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« Reply #194 on: May 23, 2016, 08:58:17 AM »

I've said it already but this is all such a huge improvement, things are looking great! I'm in love with those clouds.
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Cranktrain
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« Reply #195 on: May 24, 2016, 07:36:02 AM »

Friends.

Countrymen.

Forum bots linking to low-price designer shoes.

Since page four of this devlog, a shadow has been cast over our lives, in the form of a broken ragdoll implementation. A few fixes emerged, here and there, but they were unable to dispell the general feeling of despair and darkness. Gifs like this one kept us all up at night:



Was there no solace to be found? Could a fix to ragdolls-that-faced-left ever be located? Well, just a few hours ago, a patch went into the Unity runtime for ragdolls. And lo' morning broke:



So yeah, my ragdolls can face left now.
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oldblood
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« Reply #196 on: May 24, 2016, 08:29:37 AM »

I could shed a tear... That's awesome!

P.s. The new grass is amazing.
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Cranktrain
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« Reply #197 on: May 24, 2016, 12:04:49 PM »

Thanks oldblood!



Visitors can ragdoll in a fixed way now.

Also, forgot to post this gif I caught of angry visitors:



Nothing very new there, just angry visitors doing their thing.
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Cranktrain
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« Reply #198 on: May 26, 2016, 08:43:14 AM »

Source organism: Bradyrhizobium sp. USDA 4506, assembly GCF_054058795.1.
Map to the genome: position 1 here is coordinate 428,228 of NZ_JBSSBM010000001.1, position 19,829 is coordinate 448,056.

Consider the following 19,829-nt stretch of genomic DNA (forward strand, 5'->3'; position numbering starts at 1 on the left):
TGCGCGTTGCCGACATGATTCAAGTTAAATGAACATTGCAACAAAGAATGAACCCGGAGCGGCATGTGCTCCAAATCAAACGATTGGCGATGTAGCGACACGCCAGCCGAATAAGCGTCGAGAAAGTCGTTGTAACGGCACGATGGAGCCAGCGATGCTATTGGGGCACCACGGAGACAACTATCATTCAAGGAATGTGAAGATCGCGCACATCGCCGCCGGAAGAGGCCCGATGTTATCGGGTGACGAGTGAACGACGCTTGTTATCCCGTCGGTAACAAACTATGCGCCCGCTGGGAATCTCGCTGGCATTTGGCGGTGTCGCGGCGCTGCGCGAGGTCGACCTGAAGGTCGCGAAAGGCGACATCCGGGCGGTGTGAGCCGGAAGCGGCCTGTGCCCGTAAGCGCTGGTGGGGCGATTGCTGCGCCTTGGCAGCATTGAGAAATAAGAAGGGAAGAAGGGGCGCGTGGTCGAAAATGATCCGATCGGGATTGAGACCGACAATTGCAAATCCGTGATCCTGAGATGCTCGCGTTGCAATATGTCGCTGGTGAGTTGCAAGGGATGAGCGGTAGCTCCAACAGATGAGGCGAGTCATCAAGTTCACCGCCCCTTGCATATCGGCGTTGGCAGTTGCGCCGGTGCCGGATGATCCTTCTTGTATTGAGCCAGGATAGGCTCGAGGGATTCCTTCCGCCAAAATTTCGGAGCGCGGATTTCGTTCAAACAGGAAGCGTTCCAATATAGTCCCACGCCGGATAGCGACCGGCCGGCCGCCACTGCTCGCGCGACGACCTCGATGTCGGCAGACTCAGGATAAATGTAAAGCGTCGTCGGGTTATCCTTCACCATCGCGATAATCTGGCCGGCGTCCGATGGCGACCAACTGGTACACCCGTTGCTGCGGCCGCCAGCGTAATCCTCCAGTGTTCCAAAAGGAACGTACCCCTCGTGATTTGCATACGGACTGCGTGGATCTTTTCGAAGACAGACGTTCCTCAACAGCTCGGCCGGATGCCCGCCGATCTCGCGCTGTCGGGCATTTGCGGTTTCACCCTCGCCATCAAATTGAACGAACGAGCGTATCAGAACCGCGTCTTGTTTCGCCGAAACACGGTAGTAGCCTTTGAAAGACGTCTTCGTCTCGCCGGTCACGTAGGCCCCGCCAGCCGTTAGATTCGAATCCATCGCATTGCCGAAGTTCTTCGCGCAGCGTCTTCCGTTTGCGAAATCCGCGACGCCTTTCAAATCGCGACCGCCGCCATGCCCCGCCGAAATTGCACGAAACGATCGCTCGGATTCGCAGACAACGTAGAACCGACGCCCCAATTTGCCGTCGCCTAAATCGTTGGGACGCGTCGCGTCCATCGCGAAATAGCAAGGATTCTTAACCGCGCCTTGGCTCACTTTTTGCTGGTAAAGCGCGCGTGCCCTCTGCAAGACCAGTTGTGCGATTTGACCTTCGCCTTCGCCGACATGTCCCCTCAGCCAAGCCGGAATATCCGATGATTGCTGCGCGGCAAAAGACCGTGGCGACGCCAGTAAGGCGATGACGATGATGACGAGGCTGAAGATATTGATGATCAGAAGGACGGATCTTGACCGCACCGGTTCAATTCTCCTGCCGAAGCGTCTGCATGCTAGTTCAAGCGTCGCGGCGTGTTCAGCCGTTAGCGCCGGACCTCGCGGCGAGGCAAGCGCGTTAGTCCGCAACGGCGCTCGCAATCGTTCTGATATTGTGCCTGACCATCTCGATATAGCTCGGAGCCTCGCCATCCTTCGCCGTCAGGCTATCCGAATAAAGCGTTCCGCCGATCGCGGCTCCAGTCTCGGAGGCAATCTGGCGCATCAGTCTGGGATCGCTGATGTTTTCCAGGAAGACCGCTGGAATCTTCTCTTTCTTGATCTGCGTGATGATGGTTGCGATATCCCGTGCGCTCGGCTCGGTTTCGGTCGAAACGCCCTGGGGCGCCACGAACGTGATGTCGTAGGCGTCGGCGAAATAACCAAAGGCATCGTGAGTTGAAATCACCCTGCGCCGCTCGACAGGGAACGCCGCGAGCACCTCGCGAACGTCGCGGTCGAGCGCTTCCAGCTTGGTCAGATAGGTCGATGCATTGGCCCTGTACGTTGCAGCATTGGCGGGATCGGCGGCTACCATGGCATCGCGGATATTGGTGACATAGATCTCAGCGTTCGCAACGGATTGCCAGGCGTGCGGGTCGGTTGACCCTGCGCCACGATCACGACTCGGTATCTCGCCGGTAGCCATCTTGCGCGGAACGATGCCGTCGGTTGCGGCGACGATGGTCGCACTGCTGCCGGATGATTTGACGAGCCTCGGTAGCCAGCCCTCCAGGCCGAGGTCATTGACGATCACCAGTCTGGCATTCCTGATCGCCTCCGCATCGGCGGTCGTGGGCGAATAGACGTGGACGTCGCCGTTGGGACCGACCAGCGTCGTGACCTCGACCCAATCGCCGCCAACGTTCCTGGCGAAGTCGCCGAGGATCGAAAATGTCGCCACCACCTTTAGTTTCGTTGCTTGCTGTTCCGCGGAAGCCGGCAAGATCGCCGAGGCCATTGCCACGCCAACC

The only iconic thing about a zoo (that isn't the animals) is probably the gate, which tends to be big and fancy and have words above it. So The Eldritch Zoo definitely needs that, all the entrance is right now is just a gap in a wall.

The first step has been to wrestle with my terrain system once more. It's all randomly generated, which means that if the gate is meant to be physically able to open and shut, it can't cut into the terrain. Also, the two ends of the gate need to be level. Some post-processing of the gate area has needed to be done:



Both before and after shots run on the same randomly generated seed, the area around the gate is completely level, and then a certain radius around that is interpolated back to where it would normally be, so it's smooth but still solves the problems with just slapping a gate on the terrain. Because who knows what that terrain looks like?

And here's a prototype of the gate itself -



It certainly looks... iconic?

The gif ruins the colours, there's a better video I uploaded here. It's physically simulated like the rest of the game. I added the transparent-fading that the video shows before remembering that gates tend to have large gaps in them, so that might not be required in the end!
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Cranktrain
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« Reply #199 on: June 03, 2016, 06:19:10 AM »

Finished working on the zoo gate! Moved it from the prototype Unity cube-based thing I posted in my last post, to something with a rough mesh shape:



And then refined that mesh a bit more, and added a nicer metal texture:



There's more I could do to it, to make it more ornate, but I think I'll let it rest for a few months before I return to it. Right now, it's presentable. You'll notice in that gif that the visitors tend to get a bit confused by the gate with their pathfinding and get stuck behind it, I've fixed that! But stuck visitors makes for a more interesting gif.